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Job hopping, or the act of consistently leaving numerous jobs after short periods of time, is typically frowned upon in the working sphere. If a hiring manager or recruiter notices that a candidate is a “job hopper,” they take it as a sign that he or she is either pursuing the wrong career, or has a poor decision-making process when it comes to finding employment. It can reflect a lack of commitment, staying power and seeing things through to the end.
But there are other factors that contribute to a person being a “job hopper” that go beyond his or her control. Just a note, job hopping does not include contract jobs or freelance-based work. It also does not refer to cases in which a company folds, or in which a person declines to relocate when their company moves to another place. But it DOES refer to voluntarily leaving a job—for reasons that vary. For instance, many jobs turn out not to be what they were portrayed during the interview process, causing employees to quickly depart. In other cases, employees get laid off not because of their work ethic or productivity, but because of high salaries that force the company into money-saving moves. Sometimes, there just isn’t enough work to keep the employee busy, in which case their tenure is not extended beyond their contract. There are many other reasons for why someone could be a “job hopper,” but these reasons are not always transparent. Hiring managers do not always think through all the scenarios when they see lots of short-term jobs on a candidate’s resume. If you think you could fall into the category of “job hopper,” then it is your responsibility to explain why that is in order to avoid the label the next time you are up for a job.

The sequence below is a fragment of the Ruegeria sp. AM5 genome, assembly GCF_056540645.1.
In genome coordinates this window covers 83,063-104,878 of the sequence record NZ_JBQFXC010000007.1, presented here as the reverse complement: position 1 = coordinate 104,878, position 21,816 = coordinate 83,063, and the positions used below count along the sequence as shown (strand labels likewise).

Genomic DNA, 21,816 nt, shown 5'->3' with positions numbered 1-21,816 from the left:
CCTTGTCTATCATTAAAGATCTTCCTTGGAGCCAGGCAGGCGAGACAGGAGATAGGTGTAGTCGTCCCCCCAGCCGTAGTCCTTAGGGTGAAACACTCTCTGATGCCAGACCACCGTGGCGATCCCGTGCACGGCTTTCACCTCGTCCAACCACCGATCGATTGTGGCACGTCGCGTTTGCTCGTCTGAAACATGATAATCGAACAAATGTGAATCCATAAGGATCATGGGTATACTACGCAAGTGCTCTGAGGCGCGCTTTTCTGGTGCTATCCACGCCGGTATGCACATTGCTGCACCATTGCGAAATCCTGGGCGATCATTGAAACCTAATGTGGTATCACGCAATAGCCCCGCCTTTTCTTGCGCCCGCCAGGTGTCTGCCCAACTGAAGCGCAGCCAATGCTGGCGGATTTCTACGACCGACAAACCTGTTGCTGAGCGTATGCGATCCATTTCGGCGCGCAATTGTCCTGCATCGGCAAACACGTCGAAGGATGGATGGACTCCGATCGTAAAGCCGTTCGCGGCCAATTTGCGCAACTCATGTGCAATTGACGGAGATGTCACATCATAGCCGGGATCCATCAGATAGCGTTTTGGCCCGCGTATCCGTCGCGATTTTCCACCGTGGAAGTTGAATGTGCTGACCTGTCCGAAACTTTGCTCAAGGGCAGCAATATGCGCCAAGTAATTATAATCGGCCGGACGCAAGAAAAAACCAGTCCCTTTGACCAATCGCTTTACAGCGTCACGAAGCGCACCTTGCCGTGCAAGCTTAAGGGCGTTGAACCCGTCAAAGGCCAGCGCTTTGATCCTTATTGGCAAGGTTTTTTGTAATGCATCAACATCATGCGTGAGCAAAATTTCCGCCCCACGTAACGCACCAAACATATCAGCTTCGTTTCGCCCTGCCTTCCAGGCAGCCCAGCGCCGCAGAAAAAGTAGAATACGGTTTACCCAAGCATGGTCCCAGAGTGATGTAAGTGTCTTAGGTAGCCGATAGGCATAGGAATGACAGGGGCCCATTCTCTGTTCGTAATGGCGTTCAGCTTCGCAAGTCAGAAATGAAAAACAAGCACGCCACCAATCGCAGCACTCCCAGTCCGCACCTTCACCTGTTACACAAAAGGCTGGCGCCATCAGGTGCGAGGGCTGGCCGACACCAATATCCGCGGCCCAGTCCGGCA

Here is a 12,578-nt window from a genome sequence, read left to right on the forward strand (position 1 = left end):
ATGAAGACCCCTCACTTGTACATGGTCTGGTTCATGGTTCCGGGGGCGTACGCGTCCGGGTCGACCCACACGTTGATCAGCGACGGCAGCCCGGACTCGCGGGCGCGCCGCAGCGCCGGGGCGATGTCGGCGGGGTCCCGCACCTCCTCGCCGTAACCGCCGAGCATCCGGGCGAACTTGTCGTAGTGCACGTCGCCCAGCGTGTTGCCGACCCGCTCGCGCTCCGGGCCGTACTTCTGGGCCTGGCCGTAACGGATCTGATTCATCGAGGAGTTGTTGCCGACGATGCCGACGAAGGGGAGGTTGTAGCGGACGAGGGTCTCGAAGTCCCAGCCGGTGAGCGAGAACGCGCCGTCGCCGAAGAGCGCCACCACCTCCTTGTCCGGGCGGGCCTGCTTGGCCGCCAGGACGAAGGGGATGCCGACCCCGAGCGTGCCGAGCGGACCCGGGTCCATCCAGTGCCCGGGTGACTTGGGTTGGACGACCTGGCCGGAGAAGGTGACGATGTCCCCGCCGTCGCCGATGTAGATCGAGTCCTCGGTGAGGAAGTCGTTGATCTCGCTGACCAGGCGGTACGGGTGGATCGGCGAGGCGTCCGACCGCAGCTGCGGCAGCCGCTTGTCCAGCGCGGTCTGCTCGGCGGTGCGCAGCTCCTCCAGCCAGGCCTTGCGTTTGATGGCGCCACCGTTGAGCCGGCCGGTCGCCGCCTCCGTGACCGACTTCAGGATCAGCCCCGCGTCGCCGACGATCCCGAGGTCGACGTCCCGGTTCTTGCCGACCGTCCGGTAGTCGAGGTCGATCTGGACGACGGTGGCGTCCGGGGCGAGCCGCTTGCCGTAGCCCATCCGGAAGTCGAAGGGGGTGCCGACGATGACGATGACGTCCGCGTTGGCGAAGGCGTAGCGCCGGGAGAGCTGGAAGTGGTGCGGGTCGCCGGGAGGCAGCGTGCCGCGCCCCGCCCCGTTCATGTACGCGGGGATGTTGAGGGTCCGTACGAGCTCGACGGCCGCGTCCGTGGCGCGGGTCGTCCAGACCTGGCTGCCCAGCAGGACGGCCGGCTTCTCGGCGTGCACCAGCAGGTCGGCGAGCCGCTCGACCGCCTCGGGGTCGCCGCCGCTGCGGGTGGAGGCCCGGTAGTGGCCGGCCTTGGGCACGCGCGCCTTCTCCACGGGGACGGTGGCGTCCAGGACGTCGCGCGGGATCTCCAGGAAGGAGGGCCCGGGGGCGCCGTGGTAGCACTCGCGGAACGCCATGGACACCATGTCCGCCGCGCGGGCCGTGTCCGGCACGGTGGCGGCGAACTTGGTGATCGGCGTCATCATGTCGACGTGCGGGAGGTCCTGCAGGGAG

For example, during your interview, you will be asked to describe your work experience at the numerous places you’ve been employed. In addition to explaining your skills and experience, elaborate on why you only worked there for “x” amount of time. One adequate reason for leaving is that you wanted to pursue higher ambitions. Another could be that the salary just wasn’t right for the amount of work you were doing. Always have a good reason for why you left that job, and why you think things will be different this time around. A manager is not going to hire someone who they think will pick up and leave after a short few months. Convince him or her that you aren’t that type or person!
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